Designed by Frank S. Perry, the Coro Building is a reinforced-concrete-frame building with narrow-brick-spandrel-and-glass curtain walls and detailing on the concrete piers and in the parapet at the top that recall the geometries of Art Deco. Similar to Perry’s Nemo Building of the previous year, this is set back from the street with a landscaped and enclosed yard in front. Cohn & Rosenburger, jewelry manufacturers established in New York, opened a Providence branch in 1911. This facility, expanded to the west just after World War II, was the city’s largest manufacturer of costume jewelry in those post-war years. Production continued here after Coro’s 1970 acquisition by Richton International, which closed the plant in 1979. The building was rehabilitated for use by a health-management organization in the early 1990s.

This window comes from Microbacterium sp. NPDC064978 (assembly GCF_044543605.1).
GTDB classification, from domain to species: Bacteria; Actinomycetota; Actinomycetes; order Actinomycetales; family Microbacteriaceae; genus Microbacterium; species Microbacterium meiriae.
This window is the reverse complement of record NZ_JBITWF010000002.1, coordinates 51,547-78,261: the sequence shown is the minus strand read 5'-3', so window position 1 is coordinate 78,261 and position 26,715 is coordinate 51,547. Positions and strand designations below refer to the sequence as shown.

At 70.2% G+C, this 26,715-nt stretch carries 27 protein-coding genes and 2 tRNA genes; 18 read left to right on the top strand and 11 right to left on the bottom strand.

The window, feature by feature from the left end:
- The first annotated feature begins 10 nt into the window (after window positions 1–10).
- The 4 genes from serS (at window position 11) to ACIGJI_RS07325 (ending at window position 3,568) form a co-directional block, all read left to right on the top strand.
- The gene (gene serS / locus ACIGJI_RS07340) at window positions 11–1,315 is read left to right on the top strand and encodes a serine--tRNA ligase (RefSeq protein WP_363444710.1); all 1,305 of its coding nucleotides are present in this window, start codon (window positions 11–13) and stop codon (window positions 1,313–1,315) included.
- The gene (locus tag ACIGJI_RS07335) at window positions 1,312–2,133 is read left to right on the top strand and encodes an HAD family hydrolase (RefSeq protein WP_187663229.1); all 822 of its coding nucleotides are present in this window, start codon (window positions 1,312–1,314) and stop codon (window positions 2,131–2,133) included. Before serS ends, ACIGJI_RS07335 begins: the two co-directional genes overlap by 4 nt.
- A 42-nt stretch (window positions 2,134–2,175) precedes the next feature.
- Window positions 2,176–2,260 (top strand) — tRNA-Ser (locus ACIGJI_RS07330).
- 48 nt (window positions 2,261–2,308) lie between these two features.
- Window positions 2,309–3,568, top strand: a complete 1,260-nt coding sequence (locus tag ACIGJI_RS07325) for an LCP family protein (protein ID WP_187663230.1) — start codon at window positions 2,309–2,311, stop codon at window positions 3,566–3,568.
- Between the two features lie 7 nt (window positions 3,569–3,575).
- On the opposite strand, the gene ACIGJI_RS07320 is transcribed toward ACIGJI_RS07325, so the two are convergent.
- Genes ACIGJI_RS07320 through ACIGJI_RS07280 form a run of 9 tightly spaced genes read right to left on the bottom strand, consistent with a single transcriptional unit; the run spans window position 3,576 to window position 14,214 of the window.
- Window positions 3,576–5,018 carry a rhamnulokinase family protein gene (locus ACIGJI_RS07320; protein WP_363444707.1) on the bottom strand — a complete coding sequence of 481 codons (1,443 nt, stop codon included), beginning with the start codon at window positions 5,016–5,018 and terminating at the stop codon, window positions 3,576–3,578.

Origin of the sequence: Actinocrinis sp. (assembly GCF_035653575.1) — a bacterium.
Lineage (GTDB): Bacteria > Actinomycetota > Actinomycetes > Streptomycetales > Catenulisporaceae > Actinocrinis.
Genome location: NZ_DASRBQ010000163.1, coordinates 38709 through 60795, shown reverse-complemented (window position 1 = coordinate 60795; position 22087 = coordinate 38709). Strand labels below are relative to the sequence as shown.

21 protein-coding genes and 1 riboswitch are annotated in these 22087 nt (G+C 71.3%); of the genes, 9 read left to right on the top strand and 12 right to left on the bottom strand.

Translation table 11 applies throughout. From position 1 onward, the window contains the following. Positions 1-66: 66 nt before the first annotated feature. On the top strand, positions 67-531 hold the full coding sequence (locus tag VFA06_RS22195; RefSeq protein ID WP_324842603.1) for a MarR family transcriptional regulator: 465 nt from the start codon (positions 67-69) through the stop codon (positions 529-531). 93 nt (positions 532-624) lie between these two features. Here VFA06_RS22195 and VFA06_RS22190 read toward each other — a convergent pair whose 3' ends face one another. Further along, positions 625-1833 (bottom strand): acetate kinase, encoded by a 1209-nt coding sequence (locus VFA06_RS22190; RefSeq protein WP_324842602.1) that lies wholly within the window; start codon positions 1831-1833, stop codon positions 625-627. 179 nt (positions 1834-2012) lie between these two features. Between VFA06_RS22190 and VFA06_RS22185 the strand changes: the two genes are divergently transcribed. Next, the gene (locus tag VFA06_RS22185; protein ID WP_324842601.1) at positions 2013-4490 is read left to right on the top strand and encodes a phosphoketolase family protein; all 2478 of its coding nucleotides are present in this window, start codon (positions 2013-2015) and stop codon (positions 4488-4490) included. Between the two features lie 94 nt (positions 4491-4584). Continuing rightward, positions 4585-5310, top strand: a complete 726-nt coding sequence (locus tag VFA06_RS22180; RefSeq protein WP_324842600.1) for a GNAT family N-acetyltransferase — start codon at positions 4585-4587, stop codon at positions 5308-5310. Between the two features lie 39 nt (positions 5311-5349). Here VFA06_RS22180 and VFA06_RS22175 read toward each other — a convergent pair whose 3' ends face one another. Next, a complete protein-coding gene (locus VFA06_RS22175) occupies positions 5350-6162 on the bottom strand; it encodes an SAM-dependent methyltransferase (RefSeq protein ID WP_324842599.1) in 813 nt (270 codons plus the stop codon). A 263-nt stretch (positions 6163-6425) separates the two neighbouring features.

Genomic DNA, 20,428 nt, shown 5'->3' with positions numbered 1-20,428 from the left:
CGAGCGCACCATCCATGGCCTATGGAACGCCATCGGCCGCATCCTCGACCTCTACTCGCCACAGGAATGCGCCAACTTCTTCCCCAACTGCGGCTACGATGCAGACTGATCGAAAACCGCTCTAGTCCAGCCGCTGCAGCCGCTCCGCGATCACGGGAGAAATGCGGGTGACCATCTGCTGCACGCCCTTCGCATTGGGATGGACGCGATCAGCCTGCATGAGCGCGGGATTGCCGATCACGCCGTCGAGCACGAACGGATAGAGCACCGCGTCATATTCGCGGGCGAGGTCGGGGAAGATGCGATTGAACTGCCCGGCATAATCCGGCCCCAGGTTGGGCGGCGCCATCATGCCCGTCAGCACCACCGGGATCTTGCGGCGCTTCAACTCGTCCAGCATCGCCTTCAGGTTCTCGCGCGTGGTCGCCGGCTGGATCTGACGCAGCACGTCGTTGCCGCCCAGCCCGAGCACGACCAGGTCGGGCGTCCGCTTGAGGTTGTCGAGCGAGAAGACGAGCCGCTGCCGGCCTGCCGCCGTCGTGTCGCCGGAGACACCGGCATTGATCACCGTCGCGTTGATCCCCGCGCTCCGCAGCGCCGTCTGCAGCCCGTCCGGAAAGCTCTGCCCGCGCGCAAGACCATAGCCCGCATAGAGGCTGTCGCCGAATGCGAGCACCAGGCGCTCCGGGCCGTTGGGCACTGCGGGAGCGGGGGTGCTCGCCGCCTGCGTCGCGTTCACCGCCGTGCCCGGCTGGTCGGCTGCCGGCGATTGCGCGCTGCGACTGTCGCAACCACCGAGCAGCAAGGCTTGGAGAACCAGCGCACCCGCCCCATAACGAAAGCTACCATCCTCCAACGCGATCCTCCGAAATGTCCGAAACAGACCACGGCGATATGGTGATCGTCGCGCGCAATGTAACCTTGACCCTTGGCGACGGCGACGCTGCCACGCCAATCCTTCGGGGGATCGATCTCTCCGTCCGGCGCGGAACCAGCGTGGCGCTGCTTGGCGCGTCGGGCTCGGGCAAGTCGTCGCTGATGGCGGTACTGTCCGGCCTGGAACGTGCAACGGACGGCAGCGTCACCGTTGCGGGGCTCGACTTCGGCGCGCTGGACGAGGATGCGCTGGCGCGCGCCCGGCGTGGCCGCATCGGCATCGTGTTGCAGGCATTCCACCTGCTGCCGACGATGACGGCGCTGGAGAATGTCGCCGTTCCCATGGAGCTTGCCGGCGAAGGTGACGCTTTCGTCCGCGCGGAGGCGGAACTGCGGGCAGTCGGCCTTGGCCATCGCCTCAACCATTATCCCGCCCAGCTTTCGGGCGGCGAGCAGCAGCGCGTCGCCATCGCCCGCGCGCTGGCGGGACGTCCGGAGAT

– 2003 Guide to Providence Architecture